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The Real Deal Los Angeles

Frank Gehry on Downtown LA and Barry Diller’s design sensibilities

The 88-year-old starchitect is not pulling any punches
February 22, 2018 03:00PM

Architect Frank Gehry and the iconic Walt Disney Concert Hall (Credit: Getty Images)

Frank Gehry, the architect best known for his undulating designs and well, his frankness, opened up about past projects, bossy clients, the state of development in Los Angeles and New York, and his own future.

In an interview with the Commercial Observer, Gehry did not pull any punches.

Gehry reiterated his criticisms of the High Line, recalling that he referred to the immensely popular public garden in Manhattan as a “relic, rusting railroad bridge,” when approached about doing a similar redevelopment project around the Los Angeles River.

He also had some choice words for development in Downtown L.A.: “It looks like practically every other city in the world… It’s crappy,” he said. That was not the first time Gehry has voiced his criticism on that topic.

Gehry himself has a chance to leave a lasting imprint on the L.A. skyline with The Grand, his two-tower mixed-use development for Related Companies. That is slated to rise just across from his iconic Walt Disney Concert Hall on Grand Avenue.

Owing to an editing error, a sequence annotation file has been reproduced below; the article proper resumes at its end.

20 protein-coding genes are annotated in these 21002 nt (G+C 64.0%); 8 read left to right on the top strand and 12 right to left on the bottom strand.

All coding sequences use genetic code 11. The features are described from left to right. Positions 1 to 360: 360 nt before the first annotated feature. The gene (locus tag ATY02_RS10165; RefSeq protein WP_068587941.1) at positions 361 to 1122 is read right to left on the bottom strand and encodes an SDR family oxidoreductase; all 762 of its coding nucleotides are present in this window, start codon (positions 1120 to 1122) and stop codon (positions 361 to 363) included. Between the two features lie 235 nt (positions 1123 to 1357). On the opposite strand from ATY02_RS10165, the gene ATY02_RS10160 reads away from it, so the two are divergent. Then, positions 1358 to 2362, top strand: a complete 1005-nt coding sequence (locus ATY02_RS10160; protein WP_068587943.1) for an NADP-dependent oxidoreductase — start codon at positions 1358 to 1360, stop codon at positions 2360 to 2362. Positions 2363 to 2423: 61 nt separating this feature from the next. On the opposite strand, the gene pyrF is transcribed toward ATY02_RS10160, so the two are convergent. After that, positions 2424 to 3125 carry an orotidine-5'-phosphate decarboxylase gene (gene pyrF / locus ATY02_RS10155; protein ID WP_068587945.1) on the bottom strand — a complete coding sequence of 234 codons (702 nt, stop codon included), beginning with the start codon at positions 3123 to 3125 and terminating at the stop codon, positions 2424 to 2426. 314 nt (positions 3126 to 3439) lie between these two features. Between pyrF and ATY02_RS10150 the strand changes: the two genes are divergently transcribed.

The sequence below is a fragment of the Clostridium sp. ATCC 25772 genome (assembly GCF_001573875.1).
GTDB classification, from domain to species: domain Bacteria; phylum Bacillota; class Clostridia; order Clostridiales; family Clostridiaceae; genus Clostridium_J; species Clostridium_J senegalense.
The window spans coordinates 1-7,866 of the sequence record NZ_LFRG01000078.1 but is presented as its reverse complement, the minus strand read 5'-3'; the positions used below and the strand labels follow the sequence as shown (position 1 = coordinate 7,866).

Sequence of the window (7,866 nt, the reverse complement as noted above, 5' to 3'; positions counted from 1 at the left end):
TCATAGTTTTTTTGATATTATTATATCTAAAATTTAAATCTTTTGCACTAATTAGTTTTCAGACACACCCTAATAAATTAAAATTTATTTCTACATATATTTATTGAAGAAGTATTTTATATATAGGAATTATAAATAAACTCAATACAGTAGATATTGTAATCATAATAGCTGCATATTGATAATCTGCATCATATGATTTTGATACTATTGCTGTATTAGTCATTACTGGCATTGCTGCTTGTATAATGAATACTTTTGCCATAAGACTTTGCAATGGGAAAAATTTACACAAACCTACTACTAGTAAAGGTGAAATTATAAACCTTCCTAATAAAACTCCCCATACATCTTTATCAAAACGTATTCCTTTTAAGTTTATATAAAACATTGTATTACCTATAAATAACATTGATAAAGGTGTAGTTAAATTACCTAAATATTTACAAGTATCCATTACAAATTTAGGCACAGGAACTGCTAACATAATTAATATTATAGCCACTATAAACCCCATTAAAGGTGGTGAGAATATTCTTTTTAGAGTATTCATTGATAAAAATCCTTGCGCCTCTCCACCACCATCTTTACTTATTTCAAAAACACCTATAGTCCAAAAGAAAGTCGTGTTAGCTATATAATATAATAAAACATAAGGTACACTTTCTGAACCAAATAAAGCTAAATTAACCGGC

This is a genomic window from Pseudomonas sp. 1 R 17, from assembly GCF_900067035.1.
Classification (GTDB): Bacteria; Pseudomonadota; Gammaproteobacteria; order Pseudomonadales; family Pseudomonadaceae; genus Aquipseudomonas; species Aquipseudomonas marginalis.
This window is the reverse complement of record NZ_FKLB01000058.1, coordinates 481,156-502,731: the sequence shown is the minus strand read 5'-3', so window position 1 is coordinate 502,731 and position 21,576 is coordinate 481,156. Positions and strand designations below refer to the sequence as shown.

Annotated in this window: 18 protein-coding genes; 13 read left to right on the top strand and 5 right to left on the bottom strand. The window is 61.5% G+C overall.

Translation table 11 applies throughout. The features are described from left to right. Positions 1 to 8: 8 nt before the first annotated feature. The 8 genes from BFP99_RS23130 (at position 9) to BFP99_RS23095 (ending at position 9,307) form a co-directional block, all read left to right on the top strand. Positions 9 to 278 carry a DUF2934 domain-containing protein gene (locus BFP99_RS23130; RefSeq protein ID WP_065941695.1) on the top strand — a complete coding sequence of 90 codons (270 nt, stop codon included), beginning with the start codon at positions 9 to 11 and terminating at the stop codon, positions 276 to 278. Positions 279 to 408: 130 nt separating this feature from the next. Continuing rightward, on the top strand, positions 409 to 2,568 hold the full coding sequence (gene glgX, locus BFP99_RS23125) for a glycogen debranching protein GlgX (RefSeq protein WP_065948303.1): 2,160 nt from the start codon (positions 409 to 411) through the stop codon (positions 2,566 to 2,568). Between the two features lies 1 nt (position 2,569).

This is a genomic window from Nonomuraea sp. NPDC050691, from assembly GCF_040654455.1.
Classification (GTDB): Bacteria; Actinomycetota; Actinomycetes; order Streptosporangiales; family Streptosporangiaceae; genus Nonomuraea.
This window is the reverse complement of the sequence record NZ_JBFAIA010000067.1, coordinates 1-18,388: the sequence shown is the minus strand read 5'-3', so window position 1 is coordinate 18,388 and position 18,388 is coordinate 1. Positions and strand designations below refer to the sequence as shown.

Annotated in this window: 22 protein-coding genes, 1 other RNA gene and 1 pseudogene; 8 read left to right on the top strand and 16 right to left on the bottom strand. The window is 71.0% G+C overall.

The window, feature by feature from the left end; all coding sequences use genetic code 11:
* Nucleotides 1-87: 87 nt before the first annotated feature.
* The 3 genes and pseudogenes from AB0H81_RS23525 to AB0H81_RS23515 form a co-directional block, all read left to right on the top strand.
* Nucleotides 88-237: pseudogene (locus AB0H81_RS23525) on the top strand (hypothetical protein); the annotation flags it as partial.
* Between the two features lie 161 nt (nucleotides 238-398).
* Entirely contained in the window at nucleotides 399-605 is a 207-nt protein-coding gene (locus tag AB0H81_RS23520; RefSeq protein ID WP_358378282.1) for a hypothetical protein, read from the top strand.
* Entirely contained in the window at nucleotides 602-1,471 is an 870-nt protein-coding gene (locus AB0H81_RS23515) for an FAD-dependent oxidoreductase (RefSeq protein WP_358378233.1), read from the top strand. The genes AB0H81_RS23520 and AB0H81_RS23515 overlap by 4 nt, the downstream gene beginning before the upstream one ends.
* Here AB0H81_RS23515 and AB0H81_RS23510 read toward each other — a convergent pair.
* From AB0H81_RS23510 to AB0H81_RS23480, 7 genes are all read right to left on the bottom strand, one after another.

Back to Manhattan, he discussed Bruce Ratner, who removed Gehry from the Pacific Park — formerly known as Atlantic Yards — massive redevelopment project in 2009. For that, the 88-year-old has no hard feelings. But he also hasn’t seen any of the construction, which includes the Barclays Center arena. Why? Because he “loved that project so much,” he said.

Gehry also touched on the process behind the design of Barry Diller’s IAC Building on West 18th Street in Chelsea. According to Gehry, part of the building’s sweeping, frosted-glass design came about inadvertently when Diller first saw a model of it.

“And, by accident, the first models were made with white plastic, and he loved that, and he said, ‘I want a white building.’”

Even with a dozens of projects big and small in his pocket, Gehry doesn’t have plans to slow down. On retiring, he said, “you wouldn’t want me to retire. I’d turn into a monster.”  [Commercial Observer] – Dennis Lynch